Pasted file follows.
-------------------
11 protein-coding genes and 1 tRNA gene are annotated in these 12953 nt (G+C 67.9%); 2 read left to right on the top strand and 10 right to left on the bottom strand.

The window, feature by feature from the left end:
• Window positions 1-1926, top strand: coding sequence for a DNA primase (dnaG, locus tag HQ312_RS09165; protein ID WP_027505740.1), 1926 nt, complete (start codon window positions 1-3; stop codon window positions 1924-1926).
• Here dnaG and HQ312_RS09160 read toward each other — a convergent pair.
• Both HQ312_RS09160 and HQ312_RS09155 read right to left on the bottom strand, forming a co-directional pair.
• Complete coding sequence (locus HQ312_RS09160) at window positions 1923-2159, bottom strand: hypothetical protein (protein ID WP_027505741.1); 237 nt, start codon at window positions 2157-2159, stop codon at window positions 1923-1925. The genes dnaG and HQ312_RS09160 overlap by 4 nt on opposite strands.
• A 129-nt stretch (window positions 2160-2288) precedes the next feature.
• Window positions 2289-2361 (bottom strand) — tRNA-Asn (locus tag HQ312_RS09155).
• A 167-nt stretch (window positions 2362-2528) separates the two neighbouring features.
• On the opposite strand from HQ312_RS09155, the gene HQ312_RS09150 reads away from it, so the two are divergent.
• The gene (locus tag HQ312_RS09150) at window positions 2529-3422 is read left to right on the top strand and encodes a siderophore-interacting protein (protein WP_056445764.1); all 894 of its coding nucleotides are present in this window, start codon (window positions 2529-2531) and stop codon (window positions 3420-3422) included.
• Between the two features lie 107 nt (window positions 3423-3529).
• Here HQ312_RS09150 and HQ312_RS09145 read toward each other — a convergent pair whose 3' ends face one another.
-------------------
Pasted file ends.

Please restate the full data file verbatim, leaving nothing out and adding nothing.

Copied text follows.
11 protein-coding genes and 1 tRNA gene are annotated in these 12953 nt (G+C 67.9%); 2 read left to right on the top strand and 10 right to left on the bottom strand.

The window, feature by feature from the left end:
• Window positions 1-1926, top strand: coding sequence for a DNA primase (dnaG, locus tag HQ312_RS09165; protein ID WP_027505740.1), 1926 nt, complete (start codon window positions 1-3; stop codon window positions 1924-1926).
• Here dnaG and HQ312_RS09160 read toward each other — a convergent pair.
• Both HQ312_RS09160 and HQ312_RS09155 read right to left on the bottom strand, forming a co-directional pair.
• Complete coding sequence (locus HQ312_RS09160) at window positions 1923-2159, bottom strand: hypothetical protein (protein ID WP_027505741.1); 237 nt, start codon at window positions 2157-2159, stop codon at window positions 1923-1925. The genes dnaG and HQ312_RS09160 overlap by 4 nt on opposite strands.
• A 129-nt stretch (window positions 2160-2288) precedes the next feature.
• Window positions 2289-2361 (bottom strand) — tRNA-Asn (locus tag HQ312_RS09155).
• A 167-nt stretch (window positions 2362-2528) separates the two neighbouring features.
• On the opposite strand from HQ312_RS09155, the gene HQ312_RS09150 reads away from it, so the two are divergent.
• The gene (locus tag HQ312_RS09150) at window positions 2529-3422 is read left to right on the top strand and encodes a siderophore-interacting protein (protein WP_056445764.1); all 894 of its coding nucleotides are present in this window, start codon (window positions 2529-2531) and stop codon (window positions 3420-3422) included.
• Between the two features lie 107 nt (window positions 3423-3529).
• Here HQ312_RS09150 and HQ312_RS09145 read toward each other — a convergent pair whose 3' ends face one another.